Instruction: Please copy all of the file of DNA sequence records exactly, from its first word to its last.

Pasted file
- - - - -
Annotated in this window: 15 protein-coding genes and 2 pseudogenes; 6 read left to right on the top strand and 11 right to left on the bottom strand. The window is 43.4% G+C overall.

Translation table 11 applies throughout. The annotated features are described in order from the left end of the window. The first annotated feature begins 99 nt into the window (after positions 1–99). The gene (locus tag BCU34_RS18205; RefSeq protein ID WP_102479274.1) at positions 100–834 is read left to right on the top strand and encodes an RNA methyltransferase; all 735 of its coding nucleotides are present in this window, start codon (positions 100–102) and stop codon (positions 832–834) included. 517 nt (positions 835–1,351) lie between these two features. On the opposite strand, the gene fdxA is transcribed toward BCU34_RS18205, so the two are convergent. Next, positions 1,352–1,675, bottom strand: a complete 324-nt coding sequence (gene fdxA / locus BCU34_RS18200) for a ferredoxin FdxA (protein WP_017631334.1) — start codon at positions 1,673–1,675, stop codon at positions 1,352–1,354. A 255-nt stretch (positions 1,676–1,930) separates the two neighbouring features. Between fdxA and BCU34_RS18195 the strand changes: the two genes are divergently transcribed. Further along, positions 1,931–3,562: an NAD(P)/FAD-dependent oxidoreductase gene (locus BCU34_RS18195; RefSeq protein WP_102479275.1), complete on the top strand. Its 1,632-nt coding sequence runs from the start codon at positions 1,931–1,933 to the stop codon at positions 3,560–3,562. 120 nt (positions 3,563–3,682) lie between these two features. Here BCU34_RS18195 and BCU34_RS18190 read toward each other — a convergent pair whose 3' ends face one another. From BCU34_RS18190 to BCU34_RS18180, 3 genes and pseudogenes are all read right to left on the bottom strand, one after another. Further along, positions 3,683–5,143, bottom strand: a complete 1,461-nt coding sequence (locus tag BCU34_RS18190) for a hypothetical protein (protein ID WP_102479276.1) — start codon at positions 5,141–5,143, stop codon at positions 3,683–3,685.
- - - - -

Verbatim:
Annotated in this window: 15 protein-coding genes and 2 pseudogenes; 6 read left to right on the top strand and 11 right to left on the bottom strand. The window is 43.4% G+C overall.

Translation table 11 applies throughout. The annotated features are described in order from the left end of the window. The first annotated feature begins 99 nt into the window (after positions 1–99). The gene (locus tag BCU34_RS18205; RefSeq protein ID WP_102479274.1) at positions 100–834 is read left to right on the top strand and encodes an RNA methyltransferase; all 735 of its coding nucleotides are present in this window, start codon (positions 100–102) and stop codon (positions 832–834) included. 517 nt (positions 835–1,351) lie between these two features. On the opposite strand, the gene fdxA is transcribed toward BCU34_RS18205, so the two are convergent. Next, positions 1,352–1,675, bottom strand: a complete 324-nt coding sequence (gene fdxA / locus BCU34_RS18200) for a ferredoxin FdxA (protein WP_017631334.1) — start codon at positions 1,673–1,675, stop codon at positions 1,352–1,354. A 255-nt stretch (positions 1,676–1,930) separates the two neighbouring features. Between fdxA and BCU34_RS18195 the strand changes: the two genes are divergently transcribed. Further along, positions 1,931–3,562: an NAD(P)/FAD-dependent oxidoreductase gene (locus BCU34_RS18195; RefSeq protein WP_102479275.1), complete on the top strand. Its 1,632-nt coding sequence runs from the start codon at positions 1,931–1,933 to the stop codon at positions 3,560–3,562. 120 nt (positions 3,563–3,682) lie between these two features. Here BCU34_RS18195 and BCU34_RS18190 read toward each other — a convergent pair whose 3' ends face one another. From BCU34_RS18190 to BCU34_RS18180, 3 genes and pseudogenes are all read right to left on the bottom strand, one after another. Further along, positions 3,683–5,143, bottom strand: a complete 1,461-nt coding sequence (locus tag BCU34_RS18190) for a hypothetical protein (protein ID WP_102479276.1) — start codon at positions 5,141–5,143, stop codon at positions 3,683–3,685.